Hello, you’re here!
You must be feeling relieved. It’s over! I bet you feel like there’s just this space, and everything’s opened up in front of you. Oh my goodness how are you going to spend the time now? How fantastic. What are you doing to celebrate?
Ah, I see. You’re there.
There you are.
Things can feel a little tough there can’t they. I get it.
You really want to celebrate and feel excited, but something’s stopping you. Fear? Maybe. Tiredness? Probably. Overwhelm? Definitely.
I’m not surprised. I mean, I’m really sorry you don’t feel amazing, but I’m not surprised. And you won’t be either when you take a minute to review what you’ve been through. You’ve already been told it’s like you were hit by a bus and your body is recovering from it, you knew that. You didn’t think it would actually feel like that but you quickly realised indeed it did and you put up with it, because it was making you better, it was saving you and it was for the greater good.
That bit you got.
What’s harder to get is this bit now.
How come it feels so empty? Why don’t you want to get excited and be ‘grateful for everyday’™.
What was it they told you about going back home? When did they mention how you should feel after the last scan? Did you miss the memo about how to manage fatigue and what to do to keep healthy and well, how to manage friends who drop away or manage your emotions when they feel so out of control?
It’s OK, you didn’t really miss anything. It’s just that no-one told you.
I mean, it’s not like they kept something from you. It’s just that if someone told you that life after cancer was going to be equally and sometimes harder than life during cancer I’m not sure you’d have really taken it in. Frankly it’s depressing to learn that and who’s going to try and force that message through when it may not even happen?
There’s some reverse psychology logic happening in this – if it’s not known about it may not happen. But the statistics speak for themselves – not only are people affected by cancer more likely to have a diagnosis of anxiety or depression, it’s also harder to diagnose, meaning support for the mental and emotional aspects of recovery will be far less likely to be found.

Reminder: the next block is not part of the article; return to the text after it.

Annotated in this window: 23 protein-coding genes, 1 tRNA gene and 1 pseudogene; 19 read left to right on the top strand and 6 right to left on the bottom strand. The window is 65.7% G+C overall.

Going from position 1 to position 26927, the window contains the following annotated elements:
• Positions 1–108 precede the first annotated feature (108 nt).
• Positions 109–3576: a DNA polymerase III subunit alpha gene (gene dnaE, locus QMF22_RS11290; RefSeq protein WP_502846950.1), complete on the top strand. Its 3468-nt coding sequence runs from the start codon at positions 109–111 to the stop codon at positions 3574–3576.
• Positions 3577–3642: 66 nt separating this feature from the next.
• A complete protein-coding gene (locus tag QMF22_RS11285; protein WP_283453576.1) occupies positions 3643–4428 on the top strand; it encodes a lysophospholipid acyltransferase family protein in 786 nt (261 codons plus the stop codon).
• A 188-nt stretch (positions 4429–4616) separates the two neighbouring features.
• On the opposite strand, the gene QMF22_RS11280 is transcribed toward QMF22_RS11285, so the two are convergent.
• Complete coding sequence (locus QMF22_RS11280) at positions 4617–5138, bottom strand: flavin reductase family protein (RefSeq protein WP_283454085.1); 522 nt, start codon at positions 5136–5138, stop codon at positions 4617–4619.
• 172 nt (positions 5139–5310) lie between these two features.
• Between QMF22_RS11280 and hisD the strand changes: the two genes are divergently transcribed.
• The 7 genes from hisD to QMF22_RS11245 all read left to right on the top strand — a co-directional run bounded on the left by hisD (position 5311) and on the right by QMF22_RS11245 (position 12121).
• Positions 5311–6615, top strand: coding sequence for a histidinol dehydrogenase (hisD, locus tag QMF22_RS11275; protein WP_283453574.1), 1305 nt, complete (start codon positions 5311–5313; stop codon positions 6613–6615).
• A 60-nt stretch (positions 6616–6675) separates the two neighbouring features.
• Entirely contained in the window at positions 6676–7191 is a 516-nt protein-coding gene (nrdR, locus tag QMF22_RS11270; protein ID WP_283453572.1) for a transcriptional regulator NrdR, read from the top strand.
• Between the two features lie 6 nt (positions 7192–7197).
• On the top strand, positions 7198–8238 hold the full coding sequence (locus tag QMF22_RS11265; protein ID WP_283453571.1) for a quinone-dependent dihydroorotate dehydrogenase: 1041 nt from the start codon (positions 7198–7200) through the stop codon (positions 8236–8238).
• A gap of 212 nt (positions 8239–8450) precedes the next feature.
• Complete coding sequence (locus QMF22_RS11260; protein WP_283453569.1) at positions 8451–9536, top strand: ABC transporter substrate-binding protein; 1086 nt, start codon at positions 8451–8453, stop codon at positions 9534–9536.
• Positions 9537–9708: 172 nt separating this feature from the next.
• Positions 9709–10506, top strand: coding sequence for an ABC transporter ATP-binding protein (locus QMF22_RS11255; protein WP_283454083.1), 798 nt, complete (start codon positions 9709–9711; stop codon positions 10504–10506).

Finding life hard after cancer does happen and it’s not all celebrations and gratefulness. The reality is that this isn’t uncommon and this isn’t an anomaly with you responding poorly to the adjustment. This is a trodden path of life after cancer.
Learning from the theory behind Post-Traumatic Stress Disorder (PTSD) in cancer we gain perspective on what’s happening. PTSD is an anxiety disorder that can develop following traumatic events.
Traditional research into the disorder looks at those who’ve been to war, in natural disasters and serious accidents, but understanding that nearly 1 in 4 women newly diagnosed with breast cancer experienced PTSD symptoms is an important discovery into learning about how a cancer experience impacts us mentally as well as physically.
No-one questions the seriousness of the medical aspects of cancer, but in learning about the sensitivities we might experience emotionally and mentally as a result of cancer, we might start to gain understanding and empathy for ourselves in our recovery.
As hard as it can be, our new normal is navigating the new ways we might now process information, the new ways we react to things that may previously have had no impact and the new ways we may now want to live, take charge and have change in our lives. But we can only do these things when we feel less overwhelmed and tired, less fearful for our future and more capable, and we can only get there with understanding ourselves as we are now and knowing how to navigate our selves gently (and sometimes less gently) along this path.
In this series, I’m going to cover some of the main topics we consider in our lives after cancer. Each could be a book in itself and I have no doubt we’ll discover some amazing resources about them in the process too. I’ll cover some of the ways we might be holding onto feelings about these topics that may be helping or hindering us, and bring in learning from working with hundreds of other cancer survivors in how they navigate this life after cancer experience.
Broadly, the topics will include: relationships and friends, fertility and family, work, anxiety and mental health, exercise, fitness and nutrition. I’m not a dietician, a doctor or a personal trainer. I’m an Ex-NHS health professional, a Health Psychology graduate and NLP coach, and a cancer survivor, and I’m excited to bring this perspective to these blogs in the areas we struggle with frequently after cancer.
You don’t have to feel guilty for not feeling amazing you’re alive. You don’t have to pretend everything’s OK all the time now you’re out of the woods and you don’t have to navigate this strange time on you’re own.
To access the Moving Forward from Cancer support community and webinars, go here.